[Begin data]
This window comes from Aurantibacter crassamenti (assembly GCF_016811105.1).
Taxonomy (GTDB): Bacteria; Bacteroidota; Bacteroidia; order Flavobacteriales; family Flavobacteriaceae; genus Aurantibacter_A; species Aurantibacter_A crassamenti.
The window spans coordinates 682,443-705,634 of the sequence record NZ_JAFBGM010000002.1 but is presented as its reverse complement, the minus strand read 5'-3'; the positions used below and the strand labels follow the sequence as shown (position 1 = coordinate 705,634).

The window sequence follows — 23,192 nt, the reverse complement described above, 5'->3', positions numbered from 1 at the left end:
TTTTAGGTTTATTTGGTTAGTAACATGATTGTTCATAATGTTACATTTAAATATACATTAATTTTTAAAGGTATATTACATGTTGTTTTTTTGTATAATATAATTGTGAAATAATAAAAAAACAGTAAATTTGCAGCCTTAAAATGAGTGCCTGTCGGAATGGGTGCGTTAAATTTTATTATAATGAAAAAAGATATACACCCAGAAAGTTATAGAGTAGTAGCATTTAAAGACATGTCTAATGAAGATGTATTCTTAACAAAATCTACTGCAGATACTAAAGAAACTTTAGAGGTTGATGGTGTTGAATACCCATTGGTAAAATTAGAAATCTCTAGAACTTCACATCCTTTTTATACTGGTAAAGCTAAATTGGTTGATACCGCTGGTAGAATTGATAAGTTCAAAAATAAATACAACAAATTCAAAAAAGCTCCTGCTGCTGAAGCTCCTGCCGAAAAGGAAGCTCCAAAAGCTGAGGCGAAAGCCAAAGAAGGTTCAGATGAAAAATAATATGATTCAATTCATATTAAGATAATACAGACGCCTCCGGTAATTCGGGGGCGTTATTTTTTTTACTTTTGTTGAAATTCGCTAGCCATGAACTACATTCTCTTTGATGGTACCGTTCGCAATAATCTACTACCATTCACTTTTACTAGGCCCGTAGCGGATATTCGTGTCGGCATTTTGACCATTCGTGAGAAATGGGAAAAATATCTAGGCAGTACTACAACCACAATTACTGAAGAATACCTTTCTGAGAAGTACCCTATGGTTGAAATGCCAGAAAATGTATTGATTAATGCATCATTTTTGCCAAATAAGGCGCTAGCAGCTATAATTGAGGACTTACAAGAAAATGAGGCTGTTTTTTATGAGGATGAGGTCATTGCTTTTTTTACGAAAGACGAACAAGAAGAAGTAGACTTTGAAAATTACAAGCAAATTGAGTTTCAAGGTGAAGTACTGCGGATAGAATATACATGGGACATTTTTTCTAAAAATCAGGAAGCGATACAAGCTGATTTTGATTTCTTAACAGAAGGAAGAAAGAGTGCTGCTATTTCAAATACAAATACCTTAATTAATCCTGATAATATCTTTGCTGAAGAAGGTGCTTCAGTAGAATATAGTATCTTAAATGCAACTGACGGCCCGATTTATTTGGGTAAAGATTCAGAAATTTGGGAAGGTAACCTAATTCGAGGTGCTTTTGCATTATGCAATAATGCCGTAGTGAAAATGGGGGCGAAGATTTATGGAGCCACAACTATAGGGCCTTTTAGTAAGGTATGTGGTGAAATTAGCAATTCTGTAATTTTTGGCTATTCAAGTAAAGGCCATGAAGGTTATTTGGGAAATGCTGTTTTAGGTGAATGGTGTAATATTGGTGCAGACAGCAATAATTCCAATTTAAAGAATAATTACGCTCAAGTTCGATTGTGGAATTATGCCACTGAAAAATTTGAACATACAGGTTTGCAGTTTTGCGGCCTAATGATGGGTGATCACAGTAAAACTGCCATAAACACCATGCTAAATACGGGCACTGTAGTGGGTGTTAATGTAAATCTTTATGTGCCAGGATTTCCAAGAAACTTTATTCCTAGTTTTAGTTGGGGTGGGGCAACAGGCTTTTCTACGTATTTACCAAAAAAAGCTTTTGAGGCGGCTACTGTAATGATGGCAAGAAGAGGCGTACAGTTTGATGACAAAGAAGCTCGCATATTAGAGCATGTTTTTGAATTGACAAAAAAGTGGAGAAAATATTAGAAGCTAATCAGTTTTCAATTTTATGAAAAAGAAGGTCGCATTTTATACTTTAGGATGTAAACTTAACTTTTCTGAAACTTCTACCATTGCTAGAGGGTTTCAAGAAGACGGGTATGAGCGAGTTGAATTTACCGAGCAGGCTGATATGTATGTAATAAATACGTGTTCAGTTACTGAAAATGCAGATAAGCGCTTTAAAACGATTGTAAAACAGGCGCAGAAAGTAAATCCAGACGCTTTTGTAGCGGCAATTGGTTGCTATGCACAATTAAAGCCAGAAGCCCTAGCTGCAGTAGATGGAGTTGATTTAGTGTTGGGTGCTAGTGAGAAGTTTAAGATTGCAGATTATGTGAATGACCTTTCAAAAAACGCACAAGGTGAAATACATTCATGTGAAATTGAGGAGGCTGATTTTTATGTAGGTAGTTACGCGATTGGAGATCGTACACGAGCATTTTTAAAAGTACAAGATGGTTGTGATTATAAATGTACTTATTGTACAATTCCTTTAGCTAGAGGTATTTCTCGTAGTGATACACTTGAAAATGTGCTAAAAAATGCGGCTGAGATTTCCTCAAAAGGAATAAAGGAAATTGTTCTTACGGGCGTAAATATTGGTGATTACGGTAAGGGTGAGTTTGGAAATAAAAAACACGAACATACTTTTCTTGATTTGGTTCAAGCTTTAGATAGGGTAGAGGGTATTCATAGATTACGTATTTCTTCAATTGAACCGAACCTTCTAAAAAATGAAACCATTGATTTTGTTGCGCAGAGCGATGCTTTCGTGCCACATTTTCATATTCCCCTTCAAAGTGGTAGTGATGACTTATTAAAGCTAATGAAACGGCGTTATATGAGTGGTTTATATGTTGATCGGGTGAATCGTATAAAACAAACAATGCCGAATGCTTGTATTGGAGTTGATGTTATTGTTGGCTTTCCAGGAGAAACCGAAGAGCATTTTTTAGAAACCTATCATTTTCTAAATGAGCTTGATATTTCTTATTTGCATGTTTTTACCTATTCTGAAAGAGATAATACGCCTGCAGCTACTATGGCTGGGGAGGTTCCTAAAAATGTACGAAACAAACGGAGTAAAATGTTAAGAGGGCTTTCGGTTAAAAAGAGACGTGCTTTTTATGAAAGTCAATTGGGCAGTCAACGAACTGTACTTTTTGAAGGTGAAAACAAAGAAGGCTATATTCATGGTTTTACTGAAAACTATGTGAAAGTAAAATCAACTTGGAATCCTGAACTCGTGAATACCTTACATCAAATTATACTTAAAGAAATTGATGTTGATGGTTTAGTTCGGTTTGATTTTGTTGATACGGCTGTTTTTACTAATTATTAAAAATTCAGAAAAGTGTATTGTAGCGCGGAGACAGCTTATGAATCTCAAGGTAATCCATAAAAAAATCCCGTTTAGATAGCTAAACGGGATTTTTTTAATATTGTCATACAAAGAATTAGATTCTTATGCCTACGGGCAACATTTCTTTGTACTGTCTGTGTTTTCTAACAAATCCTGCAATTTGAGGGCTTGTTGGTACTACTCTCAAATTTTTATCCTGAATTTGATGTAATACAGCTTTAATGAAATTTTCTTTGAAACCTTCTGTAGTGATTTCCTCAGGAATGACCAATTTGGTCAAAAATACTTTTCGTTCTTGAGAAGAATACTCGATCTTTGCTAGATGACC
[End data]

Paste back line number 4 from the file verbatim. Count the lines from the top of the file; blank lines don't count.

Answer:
The window sequence follows — 23,192 nt, the reverse complement described above, 5'->3', positions numbered from 1 at the left end: